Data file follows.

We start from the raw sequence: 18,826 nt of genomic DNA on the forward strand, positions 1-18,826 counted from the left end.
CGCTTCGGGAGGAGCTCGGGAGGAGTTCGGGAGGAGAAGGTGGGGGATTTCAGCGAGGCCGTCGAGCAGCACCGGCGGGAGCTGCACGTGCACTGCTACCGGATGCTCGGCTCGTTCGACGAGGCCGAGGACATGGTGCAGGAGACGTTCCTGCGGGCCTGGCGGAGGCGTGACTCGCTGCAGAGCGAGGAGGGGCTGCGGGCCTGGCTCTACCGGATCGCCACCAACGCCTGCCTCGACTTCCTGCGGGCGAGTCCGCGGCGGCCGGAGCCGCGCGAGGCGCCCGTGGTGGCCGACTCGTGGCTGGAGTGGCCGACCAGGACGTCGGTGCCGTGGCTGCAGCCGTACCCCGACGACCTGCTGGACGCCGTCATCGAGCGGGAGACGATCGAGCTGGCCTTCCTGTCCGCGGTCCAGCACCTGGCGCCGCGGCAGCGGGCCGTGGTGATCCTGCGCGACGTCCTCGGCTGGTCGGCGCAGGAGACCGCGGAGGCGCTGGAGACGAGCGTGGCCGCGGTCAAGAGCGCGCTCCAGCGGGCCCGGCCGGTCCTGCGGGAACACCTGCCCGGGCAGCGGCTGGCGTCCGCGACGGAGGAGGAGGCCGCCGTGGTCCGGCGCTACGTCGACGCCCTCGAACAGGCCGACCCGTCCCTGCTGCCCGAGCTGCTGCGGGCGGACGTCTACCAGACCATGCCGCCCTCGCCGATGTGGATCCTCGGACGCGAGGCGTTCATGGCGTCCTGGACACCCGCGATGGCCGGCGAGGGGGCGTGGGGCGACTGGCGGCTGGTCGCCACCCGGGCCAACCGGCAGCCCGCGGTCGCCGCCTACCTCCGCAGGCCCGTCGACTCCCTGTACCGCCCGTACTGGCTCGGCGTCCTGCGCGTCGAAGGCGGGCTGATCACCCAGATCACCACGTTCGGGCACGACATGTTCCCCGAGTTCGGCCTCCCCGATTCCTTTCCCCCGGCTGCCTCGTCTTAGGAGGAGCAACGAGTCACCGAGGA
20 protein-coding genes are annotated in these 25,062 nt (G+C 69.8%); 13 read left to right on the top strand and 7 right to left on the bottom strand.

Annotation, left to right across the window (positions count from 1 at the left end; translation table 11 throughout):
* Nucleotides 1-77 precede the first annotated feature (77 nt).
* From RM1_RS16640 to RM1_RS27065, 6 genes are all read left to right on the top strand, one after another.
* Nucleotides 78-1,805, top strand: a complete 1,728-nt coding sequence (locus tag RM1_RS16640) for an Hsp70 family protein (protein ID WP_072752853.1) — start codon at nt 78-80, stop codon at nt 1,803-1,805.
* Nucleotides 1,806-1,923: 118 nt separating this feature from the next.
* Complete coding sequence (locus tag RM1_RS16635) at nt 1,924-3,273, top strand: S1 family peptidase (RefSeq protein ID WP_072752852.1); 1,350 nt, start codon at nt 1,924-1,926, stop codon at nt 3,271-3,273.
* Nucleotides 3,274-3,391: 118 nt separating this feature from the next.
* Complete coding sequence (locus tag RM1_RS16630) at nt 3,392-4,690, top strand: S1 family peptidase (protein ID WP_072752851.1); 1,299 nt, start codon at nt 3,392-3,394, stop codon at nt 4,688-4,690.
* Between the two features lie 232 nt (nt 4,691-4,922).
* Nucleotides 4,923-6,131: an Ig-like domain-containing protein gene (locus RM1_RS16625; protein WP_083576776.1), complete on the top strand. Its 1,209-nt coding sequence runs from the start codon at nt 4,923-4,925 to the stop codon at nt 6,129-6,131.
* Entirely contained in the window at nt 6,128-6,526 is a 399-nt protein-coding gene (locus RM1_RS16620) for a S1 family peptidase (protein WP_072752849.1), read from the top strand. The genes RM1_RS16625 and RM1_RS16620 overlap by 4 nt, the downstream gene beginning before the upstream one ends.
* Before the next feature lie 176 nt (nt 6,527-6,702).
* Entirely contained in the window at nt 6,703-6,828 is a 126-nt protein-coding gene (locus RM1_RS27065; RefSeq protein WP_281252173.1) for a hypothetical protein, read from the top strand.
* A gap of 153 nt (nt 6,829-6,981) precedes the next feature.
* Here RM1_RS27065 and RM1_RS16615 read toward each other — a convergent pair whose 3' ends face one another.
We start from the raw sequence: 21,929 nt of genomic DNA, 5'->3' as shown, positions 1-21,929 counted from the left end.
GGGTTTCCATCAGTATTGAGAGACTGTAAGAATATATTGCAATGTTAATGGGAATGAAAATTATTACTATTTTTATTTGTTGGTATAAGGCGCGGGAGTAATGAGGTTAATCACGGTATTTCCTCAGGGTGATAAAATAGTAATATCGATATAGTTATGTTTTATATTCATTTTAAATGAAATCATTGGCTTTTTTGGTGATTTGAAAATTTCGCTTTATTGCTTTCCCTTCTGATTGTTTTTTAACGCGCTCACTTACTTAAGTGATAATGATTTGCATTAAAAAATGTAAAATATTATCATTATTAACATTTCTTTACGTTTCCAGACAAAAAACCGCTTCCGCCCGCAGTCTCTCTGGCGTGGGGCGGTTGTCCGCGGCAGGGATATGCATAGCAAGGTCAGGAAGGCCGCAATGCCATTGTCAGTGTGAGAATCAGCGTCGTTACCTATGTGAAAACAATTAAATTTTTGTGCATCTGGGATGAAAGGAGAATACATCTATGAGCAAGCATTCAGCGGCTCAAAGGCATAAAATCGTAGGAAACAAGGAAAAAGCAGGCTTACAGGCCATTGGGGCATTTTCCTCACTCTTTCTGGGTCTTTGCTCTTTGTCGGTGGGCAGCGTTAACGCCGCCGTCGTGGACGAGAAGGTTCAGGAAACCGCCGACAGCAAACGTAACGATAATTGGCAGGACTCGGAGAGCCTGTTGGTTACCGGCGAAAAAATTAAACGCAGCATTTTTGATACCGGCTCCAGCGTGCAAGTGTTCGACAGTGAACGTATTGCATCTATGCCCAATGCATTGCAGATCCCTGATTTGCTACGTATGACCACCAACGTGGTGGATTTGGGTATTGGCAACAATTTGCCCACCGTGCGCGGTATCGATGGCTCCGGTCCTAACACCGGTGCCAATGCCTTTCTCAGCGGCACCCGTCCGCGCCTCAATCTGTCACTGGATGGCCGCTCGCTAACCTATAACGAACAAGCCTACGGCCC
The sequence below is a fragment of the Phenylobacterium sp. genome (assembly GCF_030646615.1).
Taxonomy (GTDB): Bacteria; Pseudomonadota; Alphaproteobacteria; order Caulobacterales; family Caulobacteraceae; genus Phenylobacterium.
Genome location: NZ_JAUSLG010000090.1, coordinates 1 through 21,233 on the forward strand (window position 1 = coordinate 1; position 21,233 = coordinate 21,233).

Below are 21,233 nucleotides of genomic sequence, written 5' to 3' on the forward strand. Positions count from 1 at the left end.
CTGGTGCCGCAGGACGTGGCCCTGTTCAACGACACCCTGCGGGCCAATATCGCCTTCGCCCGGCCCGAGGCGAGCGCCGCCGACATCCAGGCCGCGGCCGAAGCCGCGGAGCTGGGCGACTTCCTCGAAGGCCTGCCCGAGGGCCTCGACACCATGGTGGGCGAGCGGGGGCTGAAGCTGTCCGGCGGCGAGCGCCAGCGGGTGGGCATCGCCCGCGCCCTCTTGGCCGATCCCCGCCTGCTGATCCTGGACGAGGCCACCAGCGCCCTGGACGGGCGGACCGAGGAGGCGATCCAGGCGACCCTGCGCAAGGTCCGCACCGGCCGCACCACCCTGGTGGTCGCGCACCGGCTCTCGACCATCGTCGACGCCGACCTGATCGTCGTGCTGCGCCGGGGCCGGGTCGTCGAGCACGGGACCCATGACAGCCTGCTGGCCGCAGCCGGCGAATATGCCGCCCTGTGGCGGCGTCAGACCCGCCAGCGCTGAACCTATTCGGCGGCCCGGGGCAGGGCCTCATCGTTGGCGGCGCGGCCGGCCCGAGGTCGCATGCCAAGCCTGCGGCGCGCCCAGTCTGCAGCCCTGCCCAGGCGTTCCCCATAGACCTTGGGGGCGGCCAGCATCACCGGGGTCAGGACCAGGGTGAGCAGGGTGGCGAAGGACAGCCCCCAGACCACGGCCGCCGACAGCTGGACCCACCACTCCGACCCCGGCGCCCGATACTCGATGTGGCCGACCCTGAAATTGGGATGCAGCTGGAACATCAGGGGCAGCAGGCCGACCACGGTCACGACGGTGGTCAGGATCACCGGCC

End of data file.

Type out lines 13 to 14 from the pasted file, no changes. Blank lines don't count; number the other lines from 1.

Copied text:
* Nucleotides 4,923-6,131: an Ig-like domain-containing protein gene (locus RM1_RS16625; protein WP_083576776.1), complete on the top strand. Its 1,209-nt coding sequence runs from the start codon at nt 4,923-4,925 to the stop codon at nt 6,129-6,131.
* Entirely contained in the window at nt 6,128-6,526 is a 399-nt protein-coding gene (locus RM1_RS16620) for a S1 family peptidase (protein WP_072752849.1), read from the top strand. The genes RM1_RS16625 and RM1_RS16620 overlap by 4 nt, the downstream gene beginning before the upstream one ends.